Update ‘Glass in Paint’ projects





2022 is the UN International Year of Glass. Therefore, it is all the more interesting to be currently looking at the variety of properties and uses the material has, one of which is as an additive to paint mixtures!


The NICAS Imaging, Identification and Interpretation of Glass in Paint (I3GlassP) project and the connected relating structure and colour of glass-based paints small grant project have reached their culminating stage. To investigate the effect and properties of glass-containing paints, an extensive reference set of reconstructions with red lake, verdigris, and smalt, bound in various linseed oils has been made. While the blue pigment smalt is a glass itself – coloured blue by the addition of cobalt in its matrix – the reconstructions of red lake and verdigris paints were based on both textual and material evidence pointing towards the addition of ground glass to the paint. 


Video showing the steps in reconstructing a glass-containing verdigris paint in linseed oil, with OCT analysis at the end. 


The physical properties of the paint-outs and pigments were investigated using Optical Coherence Tomography (OCT) and hyperspectral imaging at the Amsterdam UMC. Using this data, a light transport model will be created to predict the optical effect of the addition of glass. Other microscopic methods on cross-sections of the reconstructions will be used to confirm the findings of non-invasive techniques.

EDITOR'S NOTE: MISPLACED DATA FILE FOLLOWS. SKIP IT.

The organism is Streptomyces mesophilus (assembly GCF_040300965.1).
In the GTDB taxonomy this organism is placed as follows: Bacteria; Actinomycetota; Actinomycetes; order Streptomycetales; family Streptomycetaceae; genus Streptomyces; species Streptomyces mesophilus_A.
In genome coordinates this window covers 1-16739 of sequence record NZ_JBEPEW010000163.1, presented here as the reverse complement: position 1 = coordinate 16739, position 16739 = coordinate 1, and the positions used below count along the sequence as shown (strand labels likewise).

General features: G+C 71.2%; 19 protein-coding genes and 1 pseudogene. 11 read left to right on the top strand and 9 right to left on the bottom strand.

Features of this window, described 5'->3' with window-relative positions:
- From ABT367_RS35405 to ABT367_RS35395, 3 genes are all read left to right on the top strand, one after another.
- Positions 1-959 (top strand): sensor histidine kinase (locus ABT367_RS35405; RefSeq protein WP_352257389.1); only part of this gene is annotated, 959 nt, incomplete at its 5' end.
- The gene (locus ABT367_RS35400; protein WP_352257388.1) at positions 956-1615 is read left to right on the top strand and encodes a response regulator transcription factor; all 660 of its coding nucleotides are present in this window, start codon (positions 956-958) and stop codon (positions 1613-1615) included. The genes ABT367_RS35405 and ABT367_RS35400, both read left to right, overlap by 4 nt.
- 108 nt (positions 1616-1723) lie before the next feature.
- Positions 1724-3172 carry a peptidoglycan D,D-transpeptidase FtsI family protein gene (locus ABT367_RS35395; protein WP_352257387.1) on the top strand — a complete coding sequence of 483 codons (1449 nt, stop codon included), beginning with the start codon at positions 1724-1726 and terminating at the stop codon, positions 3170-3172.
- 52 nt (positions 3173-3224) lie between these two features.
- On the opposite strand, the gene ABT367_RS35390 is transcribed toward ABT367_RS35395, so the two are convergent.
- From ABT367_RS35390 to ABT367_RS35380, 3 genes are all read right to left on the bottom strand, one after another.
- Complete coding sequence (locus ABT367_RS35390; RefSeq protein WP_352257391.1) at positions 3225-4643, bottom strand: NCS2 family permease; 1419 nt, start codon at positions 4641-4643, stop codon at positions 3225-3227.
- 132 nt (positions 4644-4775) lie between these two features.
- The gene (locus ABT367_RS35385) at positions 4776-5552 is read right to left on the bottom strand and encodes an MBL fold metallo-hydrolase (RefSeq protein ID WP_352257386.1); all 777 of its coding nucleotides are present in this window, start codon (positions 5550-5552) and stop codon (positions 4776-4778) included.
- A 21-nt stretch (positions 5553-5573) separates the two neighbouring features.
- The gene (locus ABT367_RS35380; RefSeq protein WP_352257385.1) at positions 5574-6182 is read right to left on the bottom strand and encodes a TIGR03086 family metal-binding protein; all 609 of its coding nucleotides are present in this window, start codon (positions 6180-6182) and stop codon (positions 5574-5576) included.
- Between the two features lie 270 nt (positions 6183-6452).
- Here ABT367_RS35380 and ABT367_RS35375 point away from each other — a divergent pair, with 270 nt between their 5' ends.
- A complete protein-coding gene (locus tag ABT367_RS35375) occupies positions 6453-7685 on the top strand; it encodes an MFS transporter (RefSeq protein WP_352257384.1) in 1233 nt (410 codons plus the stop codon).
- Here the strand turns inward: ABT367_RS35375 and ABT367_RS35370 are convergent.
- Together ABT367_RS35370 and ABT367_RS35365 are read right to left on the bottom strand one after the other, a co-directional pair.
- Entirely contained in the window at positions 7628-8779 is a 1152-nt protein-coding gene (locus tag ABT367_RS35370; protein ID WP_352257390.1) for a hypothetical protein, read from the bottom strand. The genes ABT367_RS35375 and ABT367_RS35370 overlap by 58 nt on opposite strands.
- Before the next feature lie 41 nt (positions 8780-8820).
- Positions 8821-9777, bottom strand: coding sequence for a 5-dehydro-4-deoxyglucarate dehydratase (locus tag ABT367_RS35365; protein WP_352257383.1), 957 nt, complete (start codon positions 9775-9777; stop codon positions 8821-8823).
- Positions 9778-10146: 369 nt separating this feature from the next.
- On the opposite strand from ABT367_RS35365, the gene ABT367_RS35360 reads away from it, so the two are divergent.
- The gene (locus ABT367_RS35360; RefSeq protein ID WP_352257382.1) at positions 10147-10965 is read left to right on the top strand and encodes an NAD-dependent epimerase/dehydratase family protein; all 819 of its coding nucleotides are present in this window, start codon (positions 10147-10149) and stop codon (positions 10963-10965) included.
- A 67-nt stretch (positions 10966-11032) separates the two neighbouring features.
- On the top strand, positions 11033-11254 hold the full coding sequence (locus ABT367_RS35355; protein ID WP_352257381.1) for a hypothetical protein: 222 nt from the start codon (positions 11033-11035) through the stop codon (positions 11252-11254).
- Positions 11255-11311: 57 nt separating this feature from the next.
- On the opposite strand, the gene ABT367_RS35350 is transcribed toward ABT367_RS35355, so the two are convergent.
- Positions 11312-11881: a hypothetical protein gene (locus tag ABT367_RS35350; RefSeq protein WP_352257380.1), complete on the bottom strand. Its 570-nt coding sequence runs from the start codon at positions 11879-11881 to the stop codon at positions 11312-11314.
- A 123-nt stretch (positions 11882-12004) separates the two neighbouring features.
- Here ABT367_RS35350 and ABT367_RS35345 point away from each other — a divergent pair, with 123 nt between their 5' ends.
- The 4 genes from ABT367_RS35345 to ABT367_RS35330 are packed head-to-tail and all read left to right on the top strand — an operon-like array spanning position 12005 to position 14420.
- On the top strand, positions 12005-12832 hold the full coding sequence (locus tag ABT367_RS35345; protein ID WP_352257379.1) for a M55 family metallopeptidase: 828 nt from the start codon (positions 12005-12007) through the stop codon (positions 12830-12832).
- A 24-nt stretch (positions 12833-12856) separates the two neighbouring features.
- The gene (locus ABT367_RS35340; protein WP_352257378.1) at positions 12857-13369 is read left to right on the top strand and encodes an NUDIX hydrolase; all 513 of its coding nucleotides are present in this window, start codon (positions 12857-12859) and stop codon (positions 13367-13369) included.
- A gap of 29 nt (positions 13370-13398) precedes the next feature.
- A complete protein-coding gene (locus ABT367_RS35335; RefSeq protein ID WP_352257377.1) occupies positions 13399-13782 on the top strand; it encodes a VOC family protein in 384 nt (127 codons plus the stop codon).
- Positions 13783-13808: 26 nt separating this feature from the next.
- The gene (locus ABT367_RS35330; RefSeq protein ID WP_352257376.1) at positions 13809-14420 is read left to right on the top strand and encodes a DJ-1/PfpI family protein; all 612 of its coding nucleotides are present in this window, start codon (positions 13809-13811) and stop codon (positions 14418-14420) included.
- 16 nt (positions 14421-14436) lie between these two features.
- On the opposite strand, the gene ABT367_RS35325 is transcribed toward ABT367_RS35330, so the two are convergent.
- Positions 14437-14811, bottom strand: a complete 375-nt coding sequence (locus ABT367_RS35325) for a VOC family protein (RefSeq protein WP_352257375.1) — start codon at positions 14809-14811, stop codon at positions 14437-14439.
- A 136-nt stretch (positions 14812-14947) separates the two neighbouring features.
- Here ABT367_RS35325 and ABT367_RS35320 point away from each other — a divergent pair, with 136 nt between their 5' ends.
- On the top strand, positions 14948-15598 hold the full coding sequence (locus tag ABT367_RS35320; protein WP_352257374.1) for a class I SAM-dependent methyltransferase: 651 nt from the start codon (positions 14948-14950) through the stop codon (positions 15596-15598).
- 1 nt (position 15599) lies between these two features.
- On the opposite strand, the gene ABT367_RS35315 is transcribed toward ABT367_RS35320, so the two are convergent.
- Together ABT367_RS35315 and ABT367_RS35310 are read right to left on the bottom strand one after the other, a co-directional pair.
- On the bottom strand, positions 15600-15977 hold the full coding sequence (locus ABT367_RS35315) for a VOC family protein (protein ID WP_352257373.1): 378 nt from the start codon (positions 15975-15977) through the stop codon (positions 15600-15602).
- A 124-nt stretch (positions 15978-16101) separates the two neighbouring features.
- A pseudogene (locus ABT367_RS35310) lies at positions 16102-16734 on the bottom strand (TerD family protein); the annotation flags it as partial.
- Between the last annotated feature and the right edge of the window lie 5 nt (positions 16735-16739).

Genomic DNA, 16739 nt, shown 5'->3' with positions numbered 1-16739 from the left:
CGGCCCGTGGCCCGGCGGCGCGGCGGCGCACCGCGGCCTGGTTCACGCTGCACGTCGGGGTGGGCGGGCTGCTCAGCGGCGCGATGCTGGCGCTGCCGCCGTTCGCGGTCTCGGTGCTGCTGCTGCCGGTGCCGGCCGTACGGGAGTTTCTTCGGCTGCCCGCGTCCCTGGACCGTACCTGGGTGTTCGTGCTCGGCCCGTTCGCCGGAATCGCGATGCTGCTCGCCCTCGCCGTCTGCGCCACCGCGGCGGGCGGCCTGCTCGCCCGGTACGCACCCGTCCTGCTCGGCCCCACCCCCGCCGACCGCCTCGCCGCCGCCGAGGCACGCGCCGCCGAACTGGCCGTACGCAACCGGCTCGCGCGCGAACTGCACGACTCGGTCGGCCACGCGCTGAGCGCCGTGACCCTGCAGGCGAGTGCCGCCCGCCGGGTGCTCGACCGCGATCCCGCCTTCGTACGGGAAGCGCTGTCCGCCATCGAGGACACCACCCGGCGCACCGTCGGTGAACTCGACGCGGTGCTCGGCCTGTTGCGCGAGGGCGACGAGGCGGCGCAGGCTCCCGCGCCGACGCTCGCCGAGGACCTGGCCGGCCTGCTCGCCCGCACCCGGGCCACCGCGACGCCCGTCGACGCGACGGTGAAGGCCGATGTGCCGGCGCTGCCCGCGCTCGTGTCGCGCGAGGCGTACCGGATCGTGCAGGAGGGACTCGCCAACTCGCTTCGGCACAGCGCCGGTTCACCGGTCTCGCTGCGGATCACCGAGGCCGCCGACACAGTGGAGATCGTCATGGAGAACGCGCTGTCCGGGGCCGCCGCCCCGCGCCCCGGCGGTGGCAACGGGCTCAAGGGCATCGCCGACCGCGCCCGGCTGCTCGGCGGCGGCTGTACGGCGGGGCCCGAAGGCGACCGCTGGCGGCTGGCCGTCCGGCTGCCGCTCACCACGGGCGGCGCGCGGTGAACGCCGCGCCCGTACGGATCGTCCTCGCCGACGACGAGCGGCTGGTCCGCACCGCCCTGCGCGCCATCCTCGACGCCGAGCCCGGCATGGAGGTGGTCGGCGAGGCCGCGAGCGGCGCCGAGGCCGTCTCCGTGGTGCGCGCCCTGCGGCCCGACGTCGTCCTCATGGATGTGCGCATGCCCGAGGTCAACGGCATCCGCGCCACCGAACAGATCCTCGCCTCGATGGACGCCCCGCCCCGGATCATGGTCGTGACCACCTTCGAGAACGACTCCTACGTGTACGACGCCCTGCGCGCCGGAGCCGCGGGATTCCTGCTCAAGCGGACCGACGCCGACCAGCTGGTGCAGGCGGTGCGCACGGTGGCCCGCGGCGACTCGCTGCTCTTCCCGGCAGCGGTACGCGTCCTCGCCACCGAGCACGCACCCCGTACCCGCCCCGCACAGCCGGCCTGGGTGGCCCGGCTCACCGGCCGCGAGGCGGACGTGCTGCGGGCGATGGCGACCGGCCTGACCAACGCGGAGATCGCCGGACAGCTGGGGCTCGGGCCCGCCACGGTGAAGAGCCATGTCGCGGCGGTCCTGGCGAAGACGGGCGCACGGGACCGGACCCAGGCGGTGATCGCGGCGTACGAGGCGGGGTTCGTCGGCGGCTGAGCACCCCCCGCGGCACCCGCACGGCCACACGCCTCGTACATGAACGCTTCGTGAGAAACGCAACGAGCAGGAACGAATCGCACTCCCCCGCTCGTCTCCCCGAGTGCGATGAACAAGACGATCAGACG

The results will be interpreted in the coming months, to shed light on the artist’s motivation behind the addition of ground glass to complex pigment mixtures. 

Glass-containing red lake paint in boiled linseed oil. (a) Final paint, after x minutes of grinding; (b) Micrograph under 200x magnification with UV illumination (385nm); (c) Micrograph under 200x magnification with brightfield illumination; (d) OCT cross-section, in which the glass particles appear dark, as there is no scattering within the glass particles.


Text and video by Paul van Laar